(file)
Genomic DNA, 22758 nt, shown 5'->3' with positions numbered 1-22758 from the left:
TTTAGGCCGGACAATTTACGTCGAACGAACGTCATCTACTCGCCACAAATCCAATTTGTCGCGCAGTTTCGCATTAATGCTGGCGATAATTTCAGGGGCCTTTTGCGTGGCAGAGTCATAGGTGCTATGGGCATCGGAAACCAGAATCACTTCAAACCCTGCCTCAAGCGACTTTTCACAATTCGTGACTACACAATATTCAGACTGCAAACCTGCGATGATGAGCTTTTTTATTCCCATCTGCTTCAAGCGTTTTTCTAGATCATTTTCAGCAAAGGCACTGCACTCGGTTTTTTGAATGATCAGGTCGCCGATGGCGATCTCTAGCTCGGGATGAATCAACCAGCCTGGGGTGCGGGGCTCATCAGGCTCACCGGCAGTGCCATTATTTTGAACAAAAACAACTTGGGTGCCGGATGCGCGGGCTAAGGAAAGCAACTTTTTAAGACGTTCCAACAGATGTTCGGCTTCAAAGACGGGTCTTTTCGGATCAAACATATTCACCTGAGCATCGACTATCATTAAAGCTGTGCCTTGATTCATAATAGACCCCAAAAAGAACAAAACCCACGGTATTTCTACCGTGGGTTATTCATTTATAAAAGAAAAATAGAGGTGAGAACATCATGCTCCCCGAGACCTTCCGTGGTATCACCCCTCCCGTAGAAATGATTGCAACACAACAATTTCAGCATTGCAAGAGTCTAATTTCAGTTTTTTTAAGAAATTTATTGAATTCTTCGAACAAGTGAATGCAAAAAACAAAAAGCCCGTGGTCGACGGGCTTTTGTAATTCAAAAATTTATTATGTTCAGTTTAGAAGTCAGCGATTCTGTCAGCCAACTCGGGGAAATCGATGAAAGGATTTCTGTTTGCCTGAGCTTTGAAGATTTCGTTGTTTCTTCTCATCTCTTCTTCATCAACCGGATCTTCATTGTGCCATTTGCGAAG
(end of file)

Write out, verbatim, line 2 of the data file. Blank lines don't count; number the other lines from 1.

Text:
TTTAGGCCGGACAATTTACGTCGAACGAACGTCATCTACTCGCCACAAATCCAATTTGTCGCGCAGTTTCGCATTAATGCTGGCGATAATTTCAGGGGCCTTTTGCGTGGCAGAGTCATAGGTGCTATGGGCATCGGAAACCAGAATCACTTCAAACCCTGCCTCAAGCGACTTTTCACAATTCGTGACTACACAATATTCAGACTGCAAACCTGCGATGATGAGCTTTTTTATTCCCATCTGCTTCAAGCGTTTTTCTAGATCATTTTCAGCAAAGGCACTGCACTCGGTTTTTTGAATGATCAGGTCGCCGATGGCGATCTCTAGCTCGGGATGAATCAACCAGCCTGGGGTGCGGGGCTCATCAGGCTCACCGGCAGTGCCATTATTTTGAACAAAAACAACTTGGGTGCCGGATGCGCGGGCTAAGGAAAGCAACTTTTTAAGACGTTCCAACAGATGTTCGGCTTCAAAGACGGGTCTTTTCGGATCAAACATATTCACCTGAGCATCGACTATCATTAAAGCTGTGCCTTGATTCATAATAGACCCCAAAAAGAACAAAACCCACGGTATTTCTACCGTGGGTTATTCATTTATAAAAGAAAAATAGAGGTGAGAACATCATGCTCCCCGAGACCTTCCGTGGTATCACCCCTCCCGTAGAAATGATTGCAACACAACAATTTCAGCATTGCAAGAGTCTAATTTCAGTTTTTTTAAGAAATTTATTGAATTCTTCGAACAAGTGAATGCAAAAAACAAAAAGCCCGTGGTCGACGGGCTTTTGTAATTCAAAAATTTATTATGTTCAGTTTAGAAGTCAGCGATTCTGTCAGCCAACTCGGGGAAATCGATGAAAGGATTTCTGTTTGCCTGAGCTTTGAAGATTTCGTTGTTTCTTCTCATCTCTTCTTCATCAACCGGATCTTCATTGTGCCATTTGCGAAG